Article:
Yesterday, New York Times columnist Thomas Friedman wrote a post suggesting that president-elect Obama needs to do more than throw money at ailing industries, but actually needs to "reboot" America by investing in infrastructure and education. In Newsweek, law professor and intellectual property thinker Lawrence Lessig argued for a more narrowly focused reboot of the FCC, which should be encouraging technical innovation but instead tends to favor big incumbents.
But what about the music industry? Yes, the big labels have earned a lot of scorn for their technophobia and suing their customers--a practice which finally ended last week--but music is a multibillion-dollar industry, responsible for employing hundreds of thousands of people, and in the midst of several years of steep sales declines. If we can bail out the U.S. auto industry, and spend at least a trillion dollars saving the global financial system and reinvesting in infrastructure, surely we could spare a dime for the music biz.
Serious economic thinkers might scoff at the comparisons--finance touches everybody, and our entire infrastructure has been designed around the automobile--but music's more than a lark or a luxury. It's a core part of the entertainment industry, which is one of the few areas in which the United States is still an exporter and world leader rather than an importer. Even The Economist has acknowledged the deep biological importance of music, leading off its annual double Christmas issue with an investigation of why we love music.
As with Friedman's proposal to save America, my proposal to save music would start at the bottom--it's not enough to give the big labels and radio stations a few hundred million dollars to stem their losses and encourage re-investment. Instead, we need to create a culture of music appreciation and nurture the talent that will lead to the next generation of musicians. Here's my dream list:
Music education and training. In the U.S. education system, music and art are the last classes to be funded and the first to face cuts. Yet, we always seem to be able to spend another few million on sports fields and equipment. The U.S. government should mandate funding for music education beginning in fourth grade, when most kids develop the attention span and coordination necessary to learn an instrument, all the way through high school. This will not only contribute to a strong base of musical performers, but the kids who lack the talent or drive to pursue music as a lifelong hobby will at least learn to appreciate the skill it takes for others to pursue it--just like youth sports creates lifelong sports fans. And professional musicians should be able to take classes in new areas--theory, audio production--without having to pay the entire tuition out of their own pockets.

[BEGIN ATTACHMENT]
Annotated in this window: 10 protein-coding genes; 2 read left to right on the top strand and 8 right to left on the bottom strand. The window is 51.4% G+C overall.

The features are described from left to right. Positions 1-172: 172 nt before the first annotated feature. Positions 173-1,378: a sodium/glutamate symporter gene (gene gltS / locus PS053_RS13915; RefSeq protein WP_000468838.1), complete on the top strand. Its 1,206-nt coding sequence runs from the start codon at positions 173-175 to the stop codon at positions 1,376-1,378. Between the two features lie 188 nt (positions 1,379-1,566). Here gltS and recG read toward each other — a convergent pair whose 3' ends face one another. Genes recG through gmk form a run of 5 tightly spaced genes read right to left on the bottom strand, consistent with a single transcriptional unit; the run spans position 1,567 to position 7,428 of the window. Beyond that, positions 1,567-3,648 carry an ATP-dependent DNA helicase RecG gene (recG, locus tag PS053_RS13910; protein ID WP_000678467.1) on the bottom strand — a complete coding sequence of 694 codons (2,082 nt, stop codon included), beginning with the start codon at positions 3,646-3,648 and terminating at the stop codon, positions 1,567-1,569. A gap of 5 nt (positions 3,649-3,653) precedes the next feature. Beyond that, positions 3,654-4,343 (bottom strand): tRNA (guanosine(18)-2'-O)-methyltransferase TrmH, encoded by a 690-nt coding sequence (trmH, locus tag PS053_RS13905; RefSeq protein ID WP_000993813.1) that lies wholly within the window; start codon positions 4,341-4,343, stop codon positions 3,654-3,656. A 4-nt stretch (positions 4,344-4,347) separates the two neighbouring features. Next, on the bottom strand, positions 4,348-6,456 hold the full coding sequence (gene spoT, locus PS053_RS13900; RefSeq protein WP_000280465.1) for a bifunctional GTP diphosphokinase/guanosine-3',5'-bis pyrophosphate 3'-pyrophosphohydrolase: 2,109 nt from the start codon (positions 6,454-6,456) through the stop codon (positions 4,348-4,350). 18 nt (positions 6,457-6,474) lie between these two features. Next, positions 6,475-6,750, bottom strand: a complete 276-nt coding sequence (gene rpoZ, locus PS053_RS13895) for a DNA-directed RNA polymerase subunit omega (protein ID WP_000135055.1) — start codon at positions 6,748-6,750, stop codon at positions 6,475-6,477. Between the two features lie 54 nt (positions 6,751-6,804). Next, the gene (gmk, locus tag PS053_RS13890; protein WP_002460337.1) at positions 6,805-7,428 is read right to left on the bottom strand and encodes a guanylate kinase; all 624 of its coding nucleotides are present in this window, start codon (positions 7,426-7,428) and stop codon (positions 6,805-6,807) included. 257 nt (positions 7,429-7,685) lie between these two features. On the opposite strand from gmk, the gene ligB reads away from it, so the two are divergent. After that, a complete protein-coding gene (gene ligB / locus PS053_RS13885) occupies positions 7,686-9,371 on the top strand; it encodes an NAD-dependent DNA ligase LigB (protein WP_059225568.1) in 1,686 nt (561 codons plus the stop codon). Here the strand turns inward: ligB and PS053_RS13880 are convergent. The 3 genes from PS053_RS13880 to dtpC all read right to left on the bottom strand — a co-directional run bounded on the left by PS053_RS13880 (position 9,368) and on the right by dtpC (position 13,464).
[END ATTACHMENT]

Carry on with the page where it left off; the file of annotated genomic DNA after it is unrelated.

Tax breaks. Bars, restaurants, and nightclubs under a certain capacity should be given tax incentives to hire musicians. (I'm not so sure about big promoters like Live Nation or stadium-type venues.) Same with radio stations that play a certain percentage of music from local or unsigned musicians. (Big corporate radio with its narrow audience-tested playlists has done far more to devalue music--and harm sales--than the Internet.) Cities should be encouraged to create music-nightlife zones with less-stringent noise restrictions and the appropriate level of police protection.
Stipends for musicians. As romantic as punk-squatters might seem, being a musician doesn't have to mean a life of poverty. Canada offers grants to non-classical musicians, including emerging artists with "self-training" (read: rock musicians). Yes, they must have shown a viable career for at least two years, but a one-year grant could be the perfect bridge between promising local band and national club tour. If we can give the U.S. auto industry $17 billion, surely we can spare a few hundred thousand a year to give promising musicians a chance to postpone their day jobs while they try and find a bigger audience.
Infrastructure. It doesn't have to be all about roads, bridges, and high-speed data networks. Cities with decrepit or nonexistent classical venues should be given federal dollars for construction. National Public Radio should receive increased federal budget--with a requirement to devote a certain number of hours a day to music, particularly types of music and artists who don't get played on commercial radio.
I'm sure you can think of other examples. My point: we've treated music as a luxury--almost as a joke--for too long. I'm not asking for a national Minister of Rock (although Jack Black might be good), but as long as we're opening the federal floodgates to revitalize the economy, why not invest in something that people naturally love and that does no harm to anybody?